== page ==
Sue, now as well versed in the life of Avison as it is possible to be, tells me how she threw herself into the research in the archives of Newcastle University and the venerable Lit & Phil.
She read the biography and she immersed herself in Avison’s own landmark volume from which she gleaned the term – ‘mostra’ – which would eventually give her the title of her play.
She found that in Avison’s day – and he lived from 1709-77 – there were very few professional musicians around.
The old town waits, professional players who had served their municipal masters since medieval times, were all being paid off and it was the era of the gentleman amateur.
“Or they were people like Avison who had to earn their money in all sorts of ways. Court patronage was slowly dying the death and the way music was funded was changing.
“Avison was famous for putting on the first subscription concerts in Newcastle. The very first concerts he put on were held in the Turk’s Head Hotel and they were more like buskers’ nights.”
It has been established that Avison was baptised at St John’s Church in Newcastle and returned there as a young man in 1735 to become its organist.
He had had a spell in London studying music under Francesco Geminiani, an Italian vioinist, composer and music theorist, but, like many Geordies before and since, he found the pull of Tyneside too great to resist.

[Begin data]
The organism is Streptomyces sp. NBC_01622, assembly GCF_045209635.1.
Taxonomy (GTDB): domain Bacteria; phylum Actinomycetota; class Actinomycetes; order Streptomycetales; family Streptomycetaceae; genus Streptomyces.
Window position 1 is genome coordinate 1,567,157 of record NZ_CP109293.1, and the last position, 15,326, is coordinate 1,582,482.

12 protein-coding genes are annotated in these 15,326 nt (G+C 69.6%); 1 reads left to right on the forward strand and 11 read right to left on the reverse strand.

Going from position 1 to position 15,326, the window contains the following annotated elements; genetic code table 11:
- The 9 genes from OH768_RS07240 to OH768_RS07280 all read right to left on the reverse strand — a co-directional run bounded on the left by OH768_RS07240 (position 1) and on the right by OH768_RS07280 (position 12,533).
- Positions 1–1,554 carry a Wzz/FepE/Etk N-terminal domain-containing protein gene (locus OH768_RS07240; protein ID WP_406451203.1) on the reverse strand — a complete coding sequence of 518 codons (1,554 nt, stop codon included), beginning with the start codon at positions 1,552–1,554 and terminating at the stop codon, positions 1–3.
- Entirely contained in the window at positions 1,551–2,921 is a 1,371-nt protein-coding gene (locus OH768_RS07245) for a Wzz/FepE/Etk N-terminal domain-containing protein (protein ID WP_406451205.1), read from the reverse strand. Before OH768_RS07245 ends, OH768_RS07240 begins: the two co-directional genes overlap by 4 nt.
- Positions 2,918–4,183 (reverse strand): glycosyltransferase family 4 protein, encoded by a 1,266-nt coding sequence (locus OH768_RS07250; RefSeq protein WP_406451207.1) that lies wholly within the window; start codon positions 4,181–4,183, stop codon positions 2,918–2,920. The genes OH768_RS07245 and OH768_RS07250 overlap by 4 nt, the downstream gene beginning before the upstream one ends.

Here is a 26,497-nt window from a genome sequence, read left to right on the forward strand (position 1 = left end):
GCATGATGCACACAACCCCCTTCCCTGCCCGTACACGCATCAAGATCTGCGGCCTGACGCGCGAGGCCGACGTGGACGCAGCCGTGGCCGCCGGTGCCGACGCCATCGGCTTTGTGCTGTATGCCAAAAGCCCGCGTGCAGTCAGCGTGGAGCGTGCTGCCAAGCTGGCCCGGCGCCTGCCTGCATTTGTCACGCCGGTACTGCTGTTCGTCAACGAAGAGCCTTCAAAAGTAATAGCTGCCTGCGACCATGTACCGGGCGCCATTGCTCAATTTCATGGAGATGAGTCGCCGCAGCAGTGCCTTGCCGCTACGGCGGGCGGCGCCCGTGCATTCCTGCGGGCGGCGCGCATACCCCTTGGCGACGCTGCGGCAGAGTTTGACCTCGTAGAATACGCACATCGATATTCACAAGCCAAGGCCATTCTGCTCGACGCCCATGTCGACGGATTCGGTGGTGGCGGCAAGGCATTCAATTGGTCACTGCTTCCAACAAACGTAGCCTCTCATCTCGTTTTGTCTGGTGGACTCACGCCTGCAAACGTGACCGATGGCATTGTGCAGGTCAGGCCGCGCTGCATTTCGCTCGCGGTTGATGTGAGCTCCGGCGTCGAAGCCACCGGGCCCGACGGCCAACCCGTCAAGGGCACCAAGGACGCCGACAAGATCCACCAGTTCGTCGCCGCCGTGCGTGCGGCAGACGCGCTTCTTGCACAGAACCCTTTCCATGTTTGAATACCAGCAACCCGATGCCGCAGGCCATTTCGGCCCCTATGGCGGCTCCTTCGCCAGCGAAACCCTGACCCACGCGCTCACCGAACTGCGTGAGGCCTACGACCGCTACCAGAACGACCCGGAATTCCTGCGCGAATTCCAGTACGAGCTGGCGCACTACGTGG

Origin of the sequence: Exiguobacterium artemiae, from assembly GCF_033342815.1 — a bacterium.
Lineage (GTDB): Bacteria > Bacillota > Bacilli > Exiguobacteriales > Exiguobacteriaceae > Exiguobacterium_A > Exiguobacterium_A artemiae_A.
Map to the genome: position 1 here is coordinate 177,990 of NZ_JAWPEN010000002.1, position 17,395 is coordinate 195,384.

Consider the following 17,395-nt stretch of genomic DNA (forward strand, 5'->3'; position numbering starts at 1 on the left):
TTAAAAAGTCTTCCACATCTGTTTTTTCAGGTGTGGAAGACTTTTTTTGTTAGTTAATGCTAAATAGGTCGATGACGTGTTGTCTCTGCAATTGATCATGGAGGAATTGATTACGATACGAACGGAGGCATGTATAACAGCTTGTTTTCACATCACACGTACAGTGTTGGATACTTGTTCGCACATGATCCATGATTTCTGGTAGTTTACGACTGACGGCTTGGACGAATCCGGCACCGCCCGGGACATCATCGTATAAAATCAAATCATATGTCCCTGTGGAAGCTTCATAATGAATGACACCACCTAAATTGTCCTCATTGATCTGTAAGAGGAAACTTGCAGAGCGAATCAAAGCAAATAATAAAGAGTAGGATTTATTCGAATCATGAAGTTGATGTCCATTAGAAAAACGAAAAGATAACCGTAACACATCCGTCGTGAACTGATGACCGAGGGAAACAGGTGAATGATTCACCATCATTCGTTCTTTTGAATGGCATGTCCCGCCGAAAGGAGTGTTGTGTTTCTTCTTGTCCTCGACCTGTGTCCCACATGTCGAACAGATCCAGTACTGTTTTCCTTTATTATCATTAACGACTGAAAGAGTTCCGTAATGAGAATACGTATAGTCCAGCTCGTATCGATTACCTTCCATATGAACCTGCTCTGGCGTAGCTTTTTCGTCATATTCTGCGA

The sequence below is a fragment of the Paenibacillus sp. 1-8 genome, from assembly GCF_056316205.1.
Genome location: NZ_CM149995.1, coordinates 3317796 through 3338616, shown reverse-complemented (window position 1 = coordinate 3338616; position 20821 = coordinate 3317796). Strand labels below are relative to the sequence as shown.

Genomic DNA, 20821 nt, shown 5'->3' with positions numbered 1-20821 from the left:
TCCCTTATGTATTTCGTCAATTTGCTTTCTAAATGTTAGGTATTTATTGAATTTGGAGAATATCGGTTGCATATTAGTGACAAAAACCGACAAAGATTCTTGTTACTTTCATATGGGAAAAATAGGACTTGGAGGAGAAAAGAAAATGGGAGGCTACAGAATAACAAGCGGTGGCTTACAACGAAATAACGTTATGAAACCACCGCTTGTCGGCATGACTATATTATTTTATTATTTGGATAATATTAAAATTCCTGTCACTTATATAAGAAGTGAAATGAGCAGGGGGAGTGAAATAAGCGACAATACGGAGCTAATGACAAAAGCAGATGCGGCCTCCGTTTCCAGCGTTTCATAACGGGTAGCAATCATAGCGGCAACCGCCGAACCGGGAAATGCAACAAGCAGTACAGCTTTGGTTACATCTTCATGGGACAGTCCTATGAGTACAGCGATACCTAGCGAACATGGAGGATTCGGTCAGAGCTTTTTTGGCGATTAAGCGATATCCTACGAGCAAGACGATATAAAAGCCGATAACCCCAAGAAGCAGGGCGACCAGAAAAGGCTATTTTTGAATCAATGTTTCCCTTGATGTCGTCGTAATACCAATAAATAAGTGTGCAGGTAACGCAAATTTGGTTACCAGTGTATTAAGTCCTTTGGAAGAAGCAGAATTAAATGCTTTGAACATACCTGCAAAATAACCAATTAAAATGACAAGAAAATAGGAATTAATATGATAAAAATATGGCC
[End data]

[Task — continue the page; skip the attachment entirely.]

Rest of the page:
Offers to leave the city and take up prestigious positions came his way in later life but he resisted them, staying in Newcastle.
In the city he went on to becme organist at what is now St Nicholas’ Cathedral and further his musical career his own way.
While he is remembered for his Essay on Musical Expression, his music – largely due to the Avison Ensemble – also has its fans. Avison composed 12 Baroque concerti grossi which, the experts say, bear the hallmarks of his studies with Geminiani.
A measure of his fame is that he was one of the people chosen by the writer Robert Browning to figure in his Parleyings with Certain People of Importance in their Day. Writing in the 19th Century, Browning was clearly a fan.